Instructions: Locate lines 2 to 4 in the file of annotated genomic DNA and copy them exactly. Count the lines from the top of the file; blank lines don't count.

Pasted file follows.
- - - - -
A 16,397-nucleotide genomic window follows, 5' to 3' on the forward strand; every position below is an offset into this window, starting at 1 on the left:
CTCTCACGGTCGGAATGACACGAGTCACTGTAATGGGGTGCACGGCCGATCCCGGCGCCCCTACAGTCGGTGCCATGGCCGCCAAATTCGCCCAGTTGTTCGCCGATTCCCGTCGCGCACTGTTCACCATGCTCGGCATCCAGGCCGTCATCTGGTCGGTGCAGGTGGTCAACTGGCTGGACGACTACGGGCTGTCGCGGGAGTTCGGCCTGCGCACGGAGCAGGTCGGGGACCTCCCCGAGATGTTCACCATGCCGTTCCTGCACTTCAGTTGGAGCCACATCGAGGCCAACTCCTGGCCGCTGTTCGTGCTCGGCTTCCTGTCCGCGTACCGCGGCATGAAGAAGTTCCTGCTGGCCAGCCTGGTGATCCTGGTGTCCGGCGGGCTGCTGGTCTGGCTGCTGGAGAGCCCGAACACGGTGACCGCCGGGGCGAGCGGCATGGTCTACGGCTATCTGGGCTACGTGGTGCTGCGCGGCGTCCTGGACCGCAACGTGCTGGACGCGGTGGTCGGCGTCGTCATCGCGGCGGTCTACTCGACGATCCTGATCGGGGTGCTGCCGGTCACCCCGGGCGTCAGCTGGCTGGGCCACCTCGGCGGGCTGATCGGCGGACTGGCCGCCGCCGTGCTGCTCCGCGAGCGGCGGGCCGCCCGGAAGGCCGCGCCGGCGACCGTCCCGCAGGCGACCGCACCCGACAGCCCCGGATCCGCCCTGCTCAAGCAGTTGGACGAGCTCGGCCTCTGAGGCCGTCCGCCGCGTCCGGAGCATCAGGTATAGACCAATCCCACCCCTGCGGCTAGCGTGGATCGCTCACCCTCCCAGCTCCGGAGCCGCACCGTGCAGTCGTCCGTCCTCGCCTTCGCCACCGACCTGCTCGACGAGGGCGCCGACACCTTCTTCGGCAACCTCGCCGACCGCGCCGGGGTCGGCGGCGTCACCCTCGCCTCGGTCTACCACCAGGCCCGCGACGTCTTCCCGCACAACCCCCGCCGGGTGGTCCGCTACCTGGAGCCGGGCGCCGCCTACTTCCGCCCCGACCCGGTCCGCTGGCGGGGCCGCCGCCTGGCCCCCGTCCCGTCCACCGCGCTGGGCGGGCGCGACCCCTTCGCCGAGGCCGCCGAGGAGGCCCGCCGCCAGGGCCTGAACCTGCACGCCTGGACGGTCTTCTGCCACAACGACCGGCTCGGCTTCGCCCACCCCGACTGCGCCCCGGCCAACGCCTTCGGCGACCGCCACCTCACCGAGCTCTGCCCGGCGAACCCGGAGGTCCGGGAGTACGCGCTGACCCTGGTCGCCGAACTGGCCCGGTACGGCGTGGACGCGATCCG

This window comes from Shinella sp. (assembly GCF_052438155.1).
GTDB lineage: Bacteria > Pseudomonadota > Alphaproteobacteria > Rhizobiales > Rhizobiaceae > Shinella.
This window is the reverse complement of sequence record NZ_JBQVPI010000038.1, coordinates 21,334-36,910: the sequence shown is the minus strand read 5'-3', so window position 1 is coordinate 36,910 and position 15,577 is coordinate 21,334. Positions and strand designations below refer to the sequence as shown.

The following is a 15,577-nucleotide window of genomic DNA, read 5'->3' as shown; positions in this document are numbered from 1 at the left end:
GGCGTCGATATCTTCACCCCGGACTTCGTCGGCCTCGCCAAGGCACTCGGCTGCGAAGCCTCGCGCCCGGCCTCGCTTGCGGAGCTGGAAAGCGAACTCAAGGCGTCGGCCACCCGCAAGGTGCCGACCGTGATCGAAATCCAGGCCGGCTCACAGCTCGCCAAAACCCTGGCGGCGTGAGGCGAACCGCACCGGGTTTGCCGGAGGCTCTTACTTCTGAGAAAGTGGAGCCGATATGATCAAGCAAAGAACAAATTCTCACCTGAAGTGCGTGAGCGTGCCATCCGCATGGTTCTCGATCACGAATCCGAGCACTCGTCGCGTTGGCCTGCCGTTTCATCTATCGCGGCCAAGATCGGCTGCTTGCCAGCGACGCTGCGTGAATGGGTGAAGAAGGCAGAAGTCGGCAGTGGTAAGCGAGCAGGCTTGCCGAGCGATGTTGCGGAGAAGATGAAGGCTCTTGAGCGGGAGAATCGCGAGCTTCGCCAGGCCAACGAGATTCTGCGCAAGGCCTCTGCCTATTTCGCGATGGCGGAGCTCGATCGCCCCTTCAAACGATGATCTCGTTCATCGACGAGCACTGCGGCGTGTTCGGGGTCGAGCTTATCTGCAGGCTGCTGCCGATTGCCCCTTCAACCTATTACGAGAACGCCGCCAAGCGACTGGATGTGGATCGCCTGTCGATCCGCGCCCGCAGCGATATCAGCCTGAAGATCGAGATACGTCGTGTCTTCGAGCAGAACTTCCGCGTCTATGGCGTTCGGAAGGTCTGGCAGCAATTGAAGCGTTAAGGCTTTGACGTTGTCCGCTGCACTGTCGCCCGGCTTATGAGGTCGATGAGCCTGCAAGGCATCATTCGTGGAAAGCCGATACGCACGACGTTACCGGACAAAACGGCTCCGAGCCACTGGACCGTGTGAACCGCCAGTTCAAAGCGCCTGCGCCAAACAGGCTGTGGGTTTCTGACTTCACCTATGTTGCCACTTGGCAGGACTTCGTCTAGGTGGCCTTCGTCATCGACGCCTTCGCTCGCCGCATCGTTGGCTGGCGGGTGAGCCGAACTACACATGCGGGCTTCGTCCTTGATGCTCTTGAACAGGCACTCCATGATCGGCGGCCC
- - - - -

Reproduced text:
CTCTCACGGTCGGAATGACACGAGTCACTGTAATGGGGTGCACGGCCGATCCCGGCGCCCCTACAGTCGGTGCCATGGCCGCCAAATTCGCCCAGTTGTTCGCCGATTCCCGTCGCGCACTGTTCACCATGCTCGGCATCCAGGCCGTCATCTGGTCGGTGCAGGTGGTCAACTGGCTGGACGACTACGGGCTGTCGCGGGAGTTCGGCCTGCGCACGGAGCAGGTCGGGGACCTCCCCGAGATGTTCACCATGCCGTTCCTGCACTTCAGTTGGAGCCACATCGAGGCCAACTCCTGGCCGCTGTTCGTGCTCGGCTTCCTGTCCGCGTACCGCGGCATGAAGAAGTTCCTGCTGGCCAGCCTGGTGATCCTGGTGTCCGGCGGGCTGCTGGTCTGGCTGCTGGAGAGCCCGAACACGGTGACCGCCGGGGCGAGCGGCATGGTCTACGGCTATCTGGGCTACGTGGTGCTGCGCGGCGTCCTGGACCGCAACGTGCTGGACGCGGTGGTCGGCGTCGTCATCGCGGCGGTCTACTCGACGATCCTGATCGGGGTGCTGCCGGTCACCCCGGGCGTCAGCTGGCTGGGCCACCTCGGCGGGCTGATCGGCGGACTGGCCGCCGCCGTGCTGCTCCGCGAGCGGCGGGCCGCCCGGAAGGCCGCGCCGGCGACCGTCCCGCAGGCGACCGCACCCGACAGCCCCGGATCCGCCCTGCTCAAGCAGTTGGACGAGCTCGGCCTCTGAGGCCGTCCGCCGCGTCCGGAGCATCAGGTATAGACCAATCCCACCCCTGCGGCTAGCGTGGATCGCTCACCCTCCCAGCTCCGGAGCCGCACCGTGCAGTCGTCCGTCCTCGCCTTCGCCACCGACCTGCTCGACGAGGGCGCCGACACCTTCTTCGGCAACCTCGCCGACCGCGCCGGGGTCGGCGGCGTCACCCTCGCCTCGGTCTACCACCAGGCCCGCGACGTCTTCCCGCACAACCCCCGCCGGGTGGTCCGCTACCTGGAGCCGGGCGCCGCCTACTTCCGCCCCGACCCGGTCCGCTGGCGGGGCCGCCGCCTGGCCCCCGTCCCGTCCACCGCGCTGGGCGGGCGCGACCCCTTCGCCGAGGCCGCCGAGGAGGCCCGCCGCCAGGGCCTGAACCTGCACGCCTGGACGGTCTTCTGCCACAACGACCGGCTCGGCTTCGCCCACCCCGACTGCGCCCCGGCCAACGCCTTCGGCGACCGCCACCTCACCGAGCTCTGCCCGGCGAACCCGGAGGTCCGGGAGTACGCGCTGACCCTGGTCGCCGAACTGGCCCGGTACGGCGTGGACGCGATCCG

This window comes from Shinella sp. (assembly GCF_052438155.1).
GTDB lineage: Bacteria > Pseudomonadota > Alphaproteobacteria > Rhizobiales > Rhizobiaceae > Shinella.